The routine imaging for initial records in an orthodontic setting include panoramic and cephalometric radiographs. There remain several controversies on orthodontic treatment having a cause-effect relationship on TMD, and the exact relationship still remains to be elucidated. This case series reports patients [Table 1] who underwent active orthodontic treatment and exhibited resorption of mandibular condyle on panoramic radiographs suggestive of idiopathic condylar resorption.

Table 1:: Table of three patients representing: Age, Skeletal and Dental Classification, Treatment type and duration of treatment.
1st Case 2nd Case 3rd Case
Age 10 12 11
Skeletal classification Class II Class -I Class II
Angle’s malocclusion Class II Division 1 Class II on left and Class I on right Class II Division I
Edgewise application 0.22 Roth+Herbst 0.22 Roth 0.22 Roth+Extractions
Finishing arch wire 19×25 stainless steel 19×25 stainless steel 19×25 stainless steel
Total duration of the Tx 36 months 36 months 24 months

The present case series was to assess the clinical and radiographic features of TMJ osteoarthritis in three adolescent patients who were asymptomatic before orthodontic treatment, and to stimulate further trials that can study and establish the possible association between TMJD and orthodontic treatment. Case reports/series have often introduced protocols to orthodontic therapy that have stimulated evidence based research on the topic.[21]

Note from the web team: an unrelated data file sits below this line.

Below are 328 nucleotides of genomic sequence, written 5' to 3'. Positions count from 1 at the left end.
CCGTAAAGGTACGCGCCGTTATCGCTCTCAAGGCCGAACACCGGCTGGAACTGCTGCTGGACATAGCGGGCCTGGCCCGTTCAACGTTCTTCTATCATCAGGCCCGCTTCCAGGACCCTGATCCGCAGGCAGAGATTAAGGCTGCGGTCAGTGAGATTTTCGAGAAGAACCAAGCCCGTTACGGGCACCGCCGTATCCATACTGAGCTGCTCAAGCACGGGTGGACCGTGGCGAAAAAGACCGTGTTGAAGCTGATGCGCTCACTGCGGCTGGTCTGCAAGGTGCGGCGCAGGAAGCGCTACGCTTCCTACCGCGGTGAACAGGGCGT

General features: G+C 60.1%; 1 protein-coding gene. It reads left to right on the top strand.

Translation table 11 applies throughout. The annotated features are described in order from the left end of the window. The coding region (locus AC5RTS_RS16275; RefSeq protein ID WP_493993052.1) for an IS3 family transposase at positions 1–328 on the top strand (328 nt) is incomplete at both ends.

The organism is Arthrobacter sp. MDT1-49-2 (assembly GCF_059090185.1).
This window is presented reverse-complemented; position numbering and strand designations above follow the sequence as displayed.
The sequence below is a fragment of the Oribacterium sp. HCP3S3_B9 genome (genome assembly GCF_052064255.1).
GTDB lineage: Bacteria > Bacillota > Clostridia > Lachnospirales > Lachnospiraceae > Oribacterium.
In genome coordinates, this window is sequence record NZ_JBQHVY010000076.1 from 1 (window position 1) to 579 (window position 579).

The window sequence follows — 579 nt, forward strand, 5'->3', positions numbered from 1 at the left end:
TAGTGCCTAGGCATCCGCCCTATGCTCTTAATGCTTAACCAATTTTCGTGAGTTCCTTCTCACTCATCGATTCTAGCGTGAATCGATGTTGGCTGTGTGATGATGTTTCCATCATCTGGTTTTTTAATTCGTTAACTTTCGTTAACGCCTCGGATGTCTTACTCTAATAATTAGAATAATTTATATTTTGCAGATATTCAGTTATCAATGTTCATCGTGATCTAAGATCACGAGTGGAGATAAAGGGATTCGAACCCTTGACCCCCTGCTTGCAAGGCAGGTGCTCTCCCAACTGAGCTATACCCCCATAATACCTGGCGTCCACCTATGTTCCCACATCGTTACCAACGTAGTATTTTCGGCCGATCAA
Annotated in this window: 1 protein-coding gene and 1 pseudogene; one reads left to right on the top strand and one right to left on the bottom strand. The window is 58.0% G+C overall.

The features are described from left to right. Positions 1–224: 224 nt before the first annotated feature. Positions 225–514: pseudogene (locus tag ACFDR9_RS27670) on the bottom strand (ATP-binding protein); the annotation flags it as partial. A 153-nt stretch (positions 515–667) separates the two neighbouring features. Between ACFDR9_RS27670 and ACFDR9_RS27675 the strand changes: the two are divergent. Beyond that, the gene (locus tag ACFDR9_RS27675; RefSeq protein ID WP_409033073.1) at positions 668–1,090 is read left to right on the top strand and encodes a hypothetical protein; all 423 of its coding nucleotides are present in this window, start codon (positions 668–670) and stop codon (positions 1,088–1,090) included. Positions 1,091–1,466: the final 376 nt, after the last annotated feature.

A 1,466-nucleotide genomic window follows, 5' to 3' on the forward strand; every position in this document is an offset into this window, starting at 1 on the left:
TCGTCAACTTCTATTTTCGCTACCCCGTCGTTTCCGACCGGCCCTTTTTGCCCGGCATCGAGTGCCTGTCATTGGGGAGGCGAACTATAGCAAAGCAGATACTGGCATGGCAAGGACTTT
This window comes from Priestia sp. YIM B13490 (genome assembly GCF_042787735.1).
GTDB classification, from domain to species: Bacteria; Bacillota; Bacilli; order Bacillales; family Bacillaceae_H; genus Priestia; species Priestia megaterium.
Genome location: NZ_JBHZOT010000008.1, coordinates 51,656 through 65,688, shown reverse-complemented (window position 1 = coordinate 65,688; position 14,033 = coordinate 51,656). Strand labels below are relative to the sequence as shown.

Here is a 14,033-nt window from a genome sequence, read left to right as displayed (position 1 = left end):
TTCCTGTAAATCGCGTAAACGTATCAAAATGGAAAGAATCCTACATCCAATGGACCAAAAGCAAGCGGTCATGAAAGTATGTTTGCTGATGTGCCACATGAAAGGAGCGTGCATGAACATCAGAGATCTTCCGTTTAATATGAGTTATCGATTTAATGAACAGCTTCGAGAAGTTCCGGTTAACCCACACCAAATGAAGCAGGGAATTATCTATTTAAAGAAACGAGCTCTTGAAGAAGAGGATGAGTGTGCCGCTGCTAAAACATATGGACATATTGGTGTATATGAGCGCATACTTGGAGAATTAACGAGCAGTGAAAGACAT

CLINICAL EXAMINATION

Clinical examinations of the patients included assessment of the following: TMJ sounds (clicking or crepitation), range and deviation of mouth opening, tenderness to palpation of the joint and the masticatory muscles, and joint or muscle pain during mouth opening and protrusive or lateral mandibular movements.

Case #1